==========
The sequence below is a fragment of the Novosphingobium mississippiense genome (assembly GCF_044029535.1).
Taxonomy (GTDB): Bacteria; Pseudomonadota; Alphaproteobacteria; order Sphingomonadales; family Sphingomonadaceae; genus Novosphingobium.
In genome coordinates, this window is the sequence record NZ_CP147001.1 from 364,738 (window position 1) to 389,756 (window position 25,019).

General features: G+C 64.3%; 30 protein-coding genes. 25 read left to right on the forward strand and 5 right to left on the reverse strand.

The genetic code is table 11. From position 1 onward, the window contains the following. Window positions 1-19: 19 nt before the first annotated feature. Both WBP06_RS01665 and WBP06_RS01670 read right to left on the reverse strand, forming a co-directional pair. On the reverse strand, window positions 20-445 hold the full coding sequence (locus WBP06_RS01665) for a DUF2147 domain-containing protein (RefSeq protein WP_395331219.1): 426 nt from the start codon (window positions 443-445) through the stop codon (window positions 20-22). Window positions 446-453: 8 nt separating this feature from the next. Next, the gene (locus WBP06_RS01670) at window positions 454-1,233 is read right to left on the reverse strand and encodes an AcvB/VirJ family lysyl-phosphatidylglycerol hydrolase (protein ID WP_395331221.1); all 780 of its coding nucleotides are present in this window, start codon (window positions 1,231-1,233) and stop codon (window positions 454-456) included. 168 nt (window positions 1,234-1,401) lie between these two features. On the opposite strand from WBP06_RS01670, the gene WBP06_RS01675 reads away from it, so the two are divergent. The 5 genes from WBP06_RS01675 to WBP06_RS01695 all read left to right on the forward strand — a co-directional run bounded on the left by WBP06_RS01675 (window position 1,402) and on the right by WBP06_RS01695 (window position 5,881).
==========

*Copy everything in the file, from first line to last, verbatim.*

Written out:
The sequence below is a fragment of the Novosphingobium mississippiense genome (assembly GCF_044029535.1).
Taxonomy (GTDB): Bacteria; Pseudomonadota; Alphaproteobacteria; order Sphingomonadales; family Sphingomonadaceae; genus Novosphingobium.
In genome coordinates, this window is the sequence record NZ_CP147001.1 from 364,738 (window position 1) to 389,756 (window position 25,019).

General features: G+C 64.3%; 30 protein-coding genes. 25 read left to right on the forward strand and 5 right to left on the reverse strand.

The genetic code is table 11. From position 1 onward, the window contains the following. Window positions 1-19: 19 nt before the first annotated feature. Both WBP06_RS01665 and WBP06_RS01670 read right to left on the reverse strand, forming a co-directional pair. On the reverse strand, window positions 20-445 hold the full coding sequence (locus WBP06_RS01665) for a DUF2147 domain-containing protein (RefSeq protein WP_395331219.1): 426 nt from the start codon (window positions 443-445) through the stop codon (window positions 20-22). Window positions 446-453: 8 nt separating this feature from the next. Next, the gene (locus WBP06_RS01670) at window positions 454-1,233 is read right to left on the reverse strand and encodes an AcvB/VirJ family lysyl-phosphatidylglycerol hydrolase (protein ID WP_395331221.1); all 780 of its coding nucleotides are present in this window, start codon (window positions 1,231-1,233) and stop codon (window positions 454-456) included. 168 nt (window positions 1,234-1,401) lie between these two features. On the opposite strand from WBP06_RS01670, the gene WBP06_RS01675 reads away from it, so the two are divergent. The 5 genes from WBP06_RS01675 to WBP06_RS01695 all read left to right on the forward strand — a co-directional run bounded on the left by WBP06_RS01675 (window position 1,402) and on the right by WBP06_RS01695 (window position 5,881).